Academic journal article Phi Delta Kappan

The Future of Computer Technology in K-12 Education

Academic journal article Phi Delta Kappan

The Future of Computer Technology in K-12 Education

Article excerpt

American business was not able to take advantage of the power of computer technology until many of its basic practices changed, Mr. Bennett points out, and this is equally true in education. Until schools can permit a major alteration in the way teaching is carried on, they must necessarily continue to miss out on the improvement that computer technology can bring.

IN A PIECE published in February 2001, syndicated columnist George Will used Hippocrates and Soc-rates to illustrate the difficulties in contemporary American schooling. "If you were ill and could miraculously be treated by Hippocrates or by a young graduate of Johns Hopkins medical school, with his modern technologies and techniques, you would choose the latter. But if you could choose to have your child taught either by Socrates or by a freshly minted holder of a degree in education, full of the latest pedagogical theories and techniques? Socrates, please."

Teaching has always been more art than science and depends heavily on the talents of the practitioner. Some teachers are outstanding; some are not. In medicine, Hippocrates probably had more innate abilities than many of the new physicians, but his successors have the advantage of modern technology. Teachers, however, rely on basically the same approach that instructors have used throughout history, and, consequently, they must count on their own native skills. This situation presents a difficulty for education because exceptional instructors are in the minority. We see this easily if we think back over the teachers that we ourselves had in our school career. The number we remember as superb is not large.

The Present

Education today, as always, depends on the luck of the draw -- who gets the good teachers and who gets the others? Meanwhile, technology has become a powerful force in the world. Theoretically, it might change education, just as it has made the new physician better equipped than Hippocrates and has brought dazzling benefits to innumerable other areas of society. Education authorities apparently hoped for comparable results because they have placed millions of computers in schools. By 1999, there was one computer for every six children.1 Yet despite this massive infusion of technology, overall improvements in education have been minimal.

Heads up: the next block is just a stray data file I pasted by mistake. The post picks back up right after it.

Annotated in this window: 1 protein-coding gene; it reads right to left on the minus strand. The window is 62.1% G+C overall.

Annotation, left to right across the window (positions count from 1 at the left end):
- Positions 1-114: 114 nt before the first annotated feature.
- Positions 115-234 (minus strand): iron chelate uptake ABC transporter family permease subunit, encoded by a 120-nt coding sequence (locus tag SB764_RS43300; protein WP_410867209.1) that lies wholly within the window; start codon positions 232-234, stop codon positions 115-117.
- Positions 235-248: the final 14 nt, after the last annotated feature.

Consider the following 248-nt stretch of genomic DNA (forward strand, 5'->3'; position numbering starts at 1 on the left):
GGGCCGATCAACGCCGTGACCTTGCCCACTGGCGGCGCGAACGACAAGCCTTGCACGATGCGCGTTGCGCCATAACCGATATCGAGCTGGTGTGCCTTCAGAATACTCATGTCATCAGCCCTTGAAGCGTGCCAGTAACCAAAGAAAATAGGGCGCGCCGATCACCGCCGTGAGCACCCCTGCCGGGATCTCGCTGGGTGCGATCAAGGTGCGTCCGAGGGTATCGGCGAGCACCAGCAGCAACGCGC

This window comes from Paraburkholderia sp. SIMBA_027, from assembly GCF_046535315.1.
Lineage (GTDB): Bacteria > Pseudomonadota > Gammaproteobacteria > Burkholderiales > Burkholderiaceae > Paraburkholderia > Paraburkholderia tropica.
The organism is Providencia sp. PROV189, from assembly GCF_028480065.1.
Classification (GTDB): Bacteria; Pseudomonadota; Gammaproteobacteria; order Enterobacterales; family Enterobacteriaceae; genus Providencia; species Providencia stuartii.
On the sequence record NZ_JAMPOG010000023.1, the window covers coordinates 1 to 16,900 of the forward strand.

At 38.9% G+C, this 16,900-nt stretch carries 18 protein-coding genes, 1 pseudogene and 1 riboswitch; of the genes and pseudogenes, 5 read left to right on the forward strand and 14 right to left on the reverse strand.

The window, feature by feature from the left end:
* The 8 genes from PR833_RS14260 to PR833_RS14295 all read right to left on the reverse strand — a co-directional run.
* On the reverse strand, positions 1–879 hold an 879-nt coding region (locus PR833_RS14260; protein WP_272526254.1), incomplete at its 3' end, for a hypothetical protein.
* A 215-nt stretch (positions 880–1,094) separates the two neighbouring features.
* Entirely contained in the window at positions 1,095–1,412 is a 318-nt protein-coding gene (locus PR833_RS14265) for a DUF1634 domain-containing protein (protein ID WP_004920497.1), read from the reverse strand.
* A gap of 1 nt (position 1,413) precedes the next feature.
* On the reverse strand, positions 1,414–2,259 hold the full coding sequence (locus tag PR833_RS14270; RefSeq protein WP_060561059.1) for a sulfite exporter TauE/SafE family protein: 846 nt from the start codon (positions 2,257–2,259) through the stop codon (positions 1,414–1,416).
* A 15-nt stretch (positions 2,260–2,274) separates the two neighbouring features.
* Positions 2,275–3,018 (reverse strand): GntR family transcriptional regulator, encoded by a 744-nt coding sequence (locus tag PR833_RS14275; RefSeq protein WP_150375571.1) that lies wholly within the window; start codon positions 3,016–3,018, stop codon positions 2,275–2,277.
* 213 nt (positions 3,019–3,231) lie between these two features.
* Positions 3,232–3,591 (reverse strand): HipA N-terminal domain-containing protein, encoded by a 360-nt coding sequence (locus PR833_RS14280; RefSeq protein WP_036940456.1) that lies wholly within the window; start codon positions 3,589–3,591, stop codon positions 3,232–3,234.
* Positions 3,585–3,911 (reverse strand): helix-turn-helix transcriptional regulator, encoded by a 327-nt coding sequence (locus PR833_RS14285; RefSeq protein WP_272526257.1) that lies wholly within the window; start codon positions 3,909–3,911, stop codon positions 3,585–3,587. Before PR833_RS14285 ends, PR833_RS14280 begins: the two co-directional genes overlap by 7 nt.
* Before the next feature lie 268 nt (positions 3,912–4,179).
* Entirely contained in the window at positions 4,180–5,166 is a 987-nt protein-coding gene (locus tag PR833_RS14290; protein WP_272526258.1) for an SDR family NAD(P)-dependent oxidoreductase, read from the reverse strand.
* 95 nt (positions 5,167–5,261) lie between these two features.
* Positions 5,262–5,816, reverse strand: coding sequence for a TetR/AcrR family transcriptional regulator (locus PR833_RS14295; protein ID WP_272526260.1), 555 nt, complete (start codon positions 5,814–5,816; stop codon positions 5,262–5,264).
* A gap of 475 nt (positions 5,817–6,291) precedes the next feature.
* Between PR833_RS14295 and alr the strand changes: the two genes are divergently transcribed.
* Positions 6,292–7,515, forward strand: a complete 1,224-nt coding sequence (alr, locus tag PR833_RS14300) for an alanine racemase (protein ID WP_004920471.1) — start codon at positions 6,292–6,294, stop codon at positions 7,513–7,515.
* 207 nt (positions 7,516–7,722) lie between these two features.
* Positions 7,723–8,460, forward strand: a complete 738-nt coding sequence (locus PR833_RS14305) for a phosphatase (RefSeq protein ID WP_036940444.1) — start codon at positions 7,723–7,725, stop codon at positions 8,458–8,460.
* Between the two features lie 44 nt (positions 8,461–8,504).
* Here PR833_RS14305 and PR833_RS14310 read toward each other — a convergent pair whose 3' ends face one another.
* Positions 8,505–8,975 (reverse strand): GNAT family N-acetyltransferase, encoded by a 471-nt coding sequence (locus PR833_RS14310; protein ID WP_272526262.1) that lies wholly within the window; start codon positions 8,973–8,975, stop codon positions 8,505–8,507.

Scores on the National Assessment of Educational Prog-ress point up this lack of advancement. Results for 1999 showed no significant change in reading, mathematics, or science for the three age groups tested -- 9-year-olds, 13-year-olds, and 17-year-olds -- from 1994 through 1999.2 During this five-year period, schools acquired huge numbers of computers and hoped earnestly that this influx of technology would improve education.

Since few people want to despair and conclude that K-12 education seems to be about the only major field that technology cannot benefit, authorities have sought reasons for the current failure. The most frequently suggested explanation is that teachers have not learned how to employ technology in their classrooms. Therefore, if schools could train teachers, the argument goes, technology would finally deliver major benefits to education. President Clinton joined those who wanted additional teacher training when in June 2000 he announced $128 million in grants to instruct teachers in the use of technology.

Lack of teacher training, however, is a myth. In 2000 the U.S. Department of Education issued a study in which half of all teachers reported that college and graduate work had prepared them to use technology. In addition, training continues after formal schooling. The same government document pointed out that, from 1996 to 1999, 77% of teachers participated in "professional development activities in the use of computers or the Internet."3 Thirty-three percent to 39% of teachers responding to two surveys in 1999 said that they felt well prepared to use computers.4 Although not the full universe of teachers, this percentage of well-prepared instructors ought to have brought some improvement if technology were going to lift education to a higher plateau. …

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